What is Success?

There is a preoccupation in the western world with the pursuit of success generally measured by increased numbers, increased revenue, the development and implementation of strategic plans and the accomplishment of one’s goals. I am increasingly concerned that Christian leaders are seeking the answer to success through books written from a secular humansitic mindset, which may have some measure of wisdom to be sure, but there seems to be little comparison of the advice given in these books with the advice given in the Bible.

I have dozens of books on my shelves regarding management, leadership principles, sound business practices and changing organizational structures. I am a Christian leader who has bought these books and enjoyed, for the most part, reading them. Unfortunately, in our quick-fix, super-sized western culture, Christian leaders are buying these books in record numbers and are often making potentially fatal decisions within the church and ministry organizations as they follow this or that latest fad in leadership and management practice with little or no evaluation of that advice against God’s Word. Although some of the advice offered in these books may be good advice, a good dose of Godly wisdom and discernment would go along way in avoiding painful mistakes. The Christian’s measure of success is not based on humanistic assumptions, i.e. strategic accomplishment, production, increased revenue, and other “bottom-line” concerns of the corporate world.

God’s “bottom-line” is not man’s “bottom-line.” We often forget what we know, that God’s ways are not man’s ways. Jesus stated in the Beatitudes, at the beginning of His Sermon on the Mount, that “the gentle will inherit the earth.” Does that sound like man’s ways? If we’re honest, that statement sounds a little bit odd and peculiar. We don’t have to be a Jewish person looking for a Kingdom to think these are outlandish sounding words. They were outlandish sounding words then and they are outlandish sounding works now. Even to believers who ought to know better, Jesus words go against everything we have ever been taught, observed and experienced in our world.

Conventional thinking would say that the meek get ground INTO the earth. The one-time baseball manager, Leo Derosher, once said, “Nice guys finish last.” The concept of meek people gaining anything is such a problem for us.

I use this as only one example of how God’s wisdom is often such an alien concept in our society and in human experience. Books being written from a humanistic standpoint are guiding much of the Church in the western world today, being written by successful money-making businessmen who do not run their businesses by being gentle and humble. High-powered corporations are not operated on the concept of gentleness. Human governments don’t run by meekness. Our world says that if you want something, you’ve got to be tough. You need to be assertive and aggressive and go after it. You make decisions irrespective of who gets hurt; but, you do it for the sake of the mission (bottom-line).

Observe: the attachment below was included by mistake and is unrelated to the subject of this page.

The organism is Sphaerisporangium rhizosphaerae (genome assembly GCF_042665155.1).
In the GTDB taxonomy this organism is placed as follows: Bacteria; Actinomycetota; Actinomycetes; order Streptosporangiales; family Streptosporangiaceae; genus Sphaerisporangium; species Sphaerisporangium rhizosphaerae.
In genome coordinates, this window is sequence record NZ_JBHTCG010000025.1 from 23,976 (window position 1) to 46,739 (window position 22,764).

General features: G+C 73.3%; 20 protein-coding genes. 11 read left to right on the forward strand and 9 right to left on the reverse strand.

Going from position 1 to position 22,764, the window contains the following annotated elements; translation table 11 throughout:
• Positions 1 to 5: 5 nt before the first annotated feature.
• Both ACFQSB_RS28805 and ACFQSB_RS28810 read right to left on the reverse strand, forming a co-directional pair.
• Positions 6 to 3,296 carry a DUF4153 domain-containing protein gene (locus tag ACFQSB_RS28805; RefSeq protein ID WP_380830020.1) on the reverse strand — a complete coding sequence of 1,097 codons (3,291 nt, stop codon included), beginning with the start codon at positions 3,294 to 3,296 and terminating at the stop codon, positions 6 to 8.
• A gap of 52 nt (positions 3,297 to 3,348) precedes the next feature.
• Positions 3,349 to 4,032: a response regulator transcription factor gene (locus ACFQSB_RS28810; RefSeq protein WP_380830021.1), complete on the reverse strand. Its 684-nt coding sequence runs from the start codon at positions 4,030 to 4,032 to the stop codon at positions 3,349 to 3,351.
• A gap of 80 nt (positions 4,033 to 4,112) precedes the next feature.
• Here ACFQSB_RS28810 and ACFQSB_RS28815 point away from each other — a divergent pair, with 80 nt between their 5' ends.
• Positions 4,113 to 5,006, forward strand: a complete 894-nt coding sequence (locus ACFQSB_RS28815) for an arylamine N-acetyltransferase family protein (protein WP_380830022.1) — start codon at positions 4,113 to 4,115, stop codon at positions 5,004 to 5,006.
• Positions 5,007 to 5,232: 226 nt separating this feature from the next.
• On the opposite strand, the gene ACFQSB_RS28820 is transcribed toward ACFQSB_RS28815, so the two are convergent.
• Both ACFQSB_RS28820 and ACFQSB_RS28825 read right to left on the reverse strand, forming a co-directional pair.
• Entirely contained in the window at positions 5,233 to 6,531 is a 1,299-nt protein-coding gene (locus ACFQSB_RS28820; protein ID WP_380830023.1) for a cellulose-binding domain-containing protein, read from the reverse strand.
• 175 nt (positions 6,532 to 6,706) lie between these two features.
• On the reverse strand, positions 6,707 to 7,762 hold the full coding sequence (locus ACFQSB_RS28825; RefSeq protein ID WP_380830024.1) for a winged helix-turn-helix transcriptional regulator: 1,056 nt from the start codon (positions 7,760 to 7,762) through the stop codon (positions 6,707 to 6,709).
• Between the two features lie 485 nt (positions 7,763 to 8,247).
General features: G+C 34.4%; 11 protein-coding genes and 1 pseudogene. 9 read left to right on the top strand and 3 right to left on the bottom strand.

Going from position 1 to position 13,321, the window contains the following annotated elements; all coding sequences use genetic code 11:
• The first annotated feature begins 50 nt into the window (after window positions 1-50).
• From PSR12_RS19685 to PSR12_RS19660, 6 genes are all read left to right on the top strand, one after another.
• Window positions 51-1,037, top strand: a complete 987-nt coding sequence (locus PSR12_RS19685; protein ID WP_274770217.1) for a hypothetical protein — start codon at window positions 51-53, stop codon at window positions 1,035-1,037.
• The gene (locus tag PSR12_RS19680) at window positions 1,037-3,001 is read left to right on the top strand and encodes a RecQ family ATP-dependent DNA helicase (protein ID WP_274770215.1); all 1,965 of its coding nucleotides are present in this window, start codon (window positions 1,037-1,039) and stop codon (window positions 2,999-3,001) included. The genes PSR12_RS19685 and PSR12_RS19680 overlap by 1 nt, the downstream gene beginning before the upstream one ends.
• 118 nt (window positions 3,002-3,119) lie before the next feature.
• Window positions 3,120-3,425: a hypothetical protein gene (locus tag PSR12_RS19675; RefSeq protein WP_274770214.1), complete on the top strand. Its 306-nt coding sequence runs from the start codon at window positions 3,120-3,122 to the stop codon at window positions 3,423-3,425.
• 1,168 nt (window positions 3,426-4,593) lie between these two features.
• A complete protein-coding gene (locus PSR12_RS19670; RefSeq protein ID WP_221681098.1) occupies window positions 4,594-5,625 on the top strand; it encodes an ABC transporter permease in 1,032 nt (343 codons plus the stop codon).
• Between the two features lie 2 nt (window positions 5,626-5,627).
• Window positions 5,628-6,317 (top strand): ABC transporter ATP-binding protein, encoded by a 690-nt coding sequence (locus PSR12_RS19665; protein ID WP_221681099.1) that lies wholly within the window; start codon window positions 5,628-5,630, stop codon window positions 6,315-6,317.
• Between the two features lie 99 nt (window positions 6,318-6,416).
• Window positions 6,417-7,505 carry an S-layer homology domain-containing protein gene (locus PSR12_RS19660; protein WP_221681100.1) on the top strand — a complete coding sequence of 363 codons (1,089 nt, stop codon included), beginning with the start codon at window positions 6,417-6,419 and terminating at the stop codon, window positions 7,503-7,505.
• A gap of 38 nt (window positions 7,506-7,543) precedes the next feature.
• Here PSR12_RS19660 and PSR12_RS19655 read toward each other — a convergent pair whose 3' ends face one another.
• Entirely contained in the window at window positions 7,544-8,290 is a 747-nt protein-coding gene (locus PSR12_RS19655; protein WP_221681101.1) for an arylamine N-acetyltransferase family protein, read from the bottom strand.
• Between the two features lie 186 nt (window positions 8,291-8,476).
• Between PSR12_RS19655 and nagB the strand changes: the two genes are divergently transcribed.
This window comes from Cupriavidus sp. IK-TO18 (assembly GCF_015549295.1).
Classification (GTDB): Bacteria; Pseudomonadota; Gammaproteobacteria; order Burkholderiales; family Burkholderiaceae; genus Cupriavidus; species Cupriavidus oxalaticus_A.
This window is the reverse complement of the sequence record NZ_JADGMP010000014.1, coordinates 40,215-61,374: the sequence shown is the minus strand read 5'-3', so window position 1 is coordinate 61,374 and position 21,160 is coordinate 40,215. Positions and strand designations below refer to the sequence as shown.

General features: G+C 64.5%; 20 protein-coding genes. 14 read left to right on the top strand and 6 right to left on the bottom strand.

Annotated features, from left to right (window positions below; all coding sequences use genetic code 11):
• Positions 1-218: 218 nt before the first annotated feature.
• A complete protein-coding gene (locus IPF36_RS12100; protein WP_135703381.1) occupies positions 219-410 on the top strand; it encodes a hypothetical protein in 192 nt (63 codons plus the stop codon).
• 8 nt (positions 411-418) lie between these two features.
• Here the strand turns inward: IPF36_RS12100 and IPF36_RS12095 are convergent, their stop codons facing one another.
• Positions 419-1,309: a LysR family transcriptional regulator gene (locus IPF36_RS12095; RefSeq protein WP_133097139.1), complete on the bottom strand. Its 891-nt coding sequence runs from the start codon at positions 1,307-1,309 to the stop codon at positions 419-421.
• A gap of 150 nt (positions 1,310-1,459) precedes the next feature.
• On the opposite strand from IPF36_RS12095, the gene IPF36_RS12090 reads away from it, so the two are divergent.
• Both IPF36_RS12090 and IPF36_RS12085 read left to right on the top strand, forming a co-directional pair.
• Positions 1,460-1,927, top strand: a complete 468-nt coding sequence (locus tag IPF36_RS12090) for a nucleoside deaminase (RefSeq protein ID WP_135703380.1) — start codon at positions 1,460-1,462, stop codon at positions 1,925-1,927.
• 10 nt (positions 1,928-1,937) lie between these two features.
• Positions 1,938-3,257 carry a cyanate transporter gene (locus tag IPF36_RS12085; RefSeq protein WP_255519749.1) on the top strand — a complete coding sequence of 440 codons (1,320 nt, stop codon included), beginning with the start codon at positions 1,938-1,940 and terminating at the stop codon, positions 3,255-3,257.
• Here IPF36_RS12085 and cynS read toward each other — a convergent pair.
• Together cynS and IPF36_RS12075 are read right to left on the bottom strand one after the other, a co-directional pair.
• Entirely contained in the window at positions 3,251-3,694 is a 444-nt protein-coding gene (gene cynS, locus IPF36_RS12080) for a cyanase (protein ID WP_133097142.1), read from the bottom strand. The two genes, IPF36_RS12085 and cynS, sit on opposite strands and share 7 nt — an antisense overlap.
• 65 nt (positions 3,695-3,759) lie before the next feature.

The philosophy of our world is the survival of the fittest, the most shrewd and the powerful. If the world could rewrite this beatitude, it would read, “Blessed are the proud, the aggressive, the intelligent, and the dominating for they shall inherit the earth.” But Jesus says that when it comes to His Kingdom, His followers are governed by a different principle.

One needs only a cursory glance at what God considers to be success to see the perils of human reasoning and measurements. Success in God’s eyes is measured by how much we love God and and how much we love our fellow man. This is observable (measurable) through our relationships with God and other people during the best and worst of circumstances. The Beatitudes (Matthew 5:3-11) really sum it up. Success is measured by these standards:

  1. A spiritually-helpless life.
  2. A spiritually-remorseful life.
  3. A gentle life.
  4. A justice-seeking life.
  5. A merciful and care-giving life.
  6. A pure life.
  7. A peacemaking life.
  8. A suffering life.
  9. A forgiving life.
  10. A rejoicing life.

There is no place in Scripture where I have found success measured by numerical or financial growth, by strategic development and implementation or by climbing the ladder of influence, power and control. These are man’s measurements that have the appearance of wisdom, to be sure, but they deny the measurements of God. In our zeal for ministry success, let’s be sure to measure the advice we are reading and hearing against the words of the ultimate determinator of success, the Lord God Almighty, found in the Word of God. Take what nugget of advice we might find in another book, evaluate it’s consequences in light of the Word of God and prayerfully implement it only after asking God to give us the wisdom to do so. Success is not doing, it is being.

“Then Jesus said to the disciples, ‘If any of you wants to be my followers, you must put aside your selfish ambition, shoulder your cross, and follow me. If you try to keep your life for yourself, you will lose it. But it you give up your life for me, you will find true life…For I, the Son of Man, will come in the glory of my Father with his angels and will judge all people according to their deeds.'” Matthew 16:24-27 NLT.

“But many who seem to be important now will be the least important then, and those who are considered least here will be the greatest then.” Matthew 19:30 NLT

“Jesus relied, ‘You must love the Lord your God with all your heart, all your soul, and all your mind. this is the first and greatest comandment. A second is equally important: Love your neighbor as yourself. All the other commandments and all the demands of the prophets are based on these two commandments.'” Matthew 22:37-40 NLT

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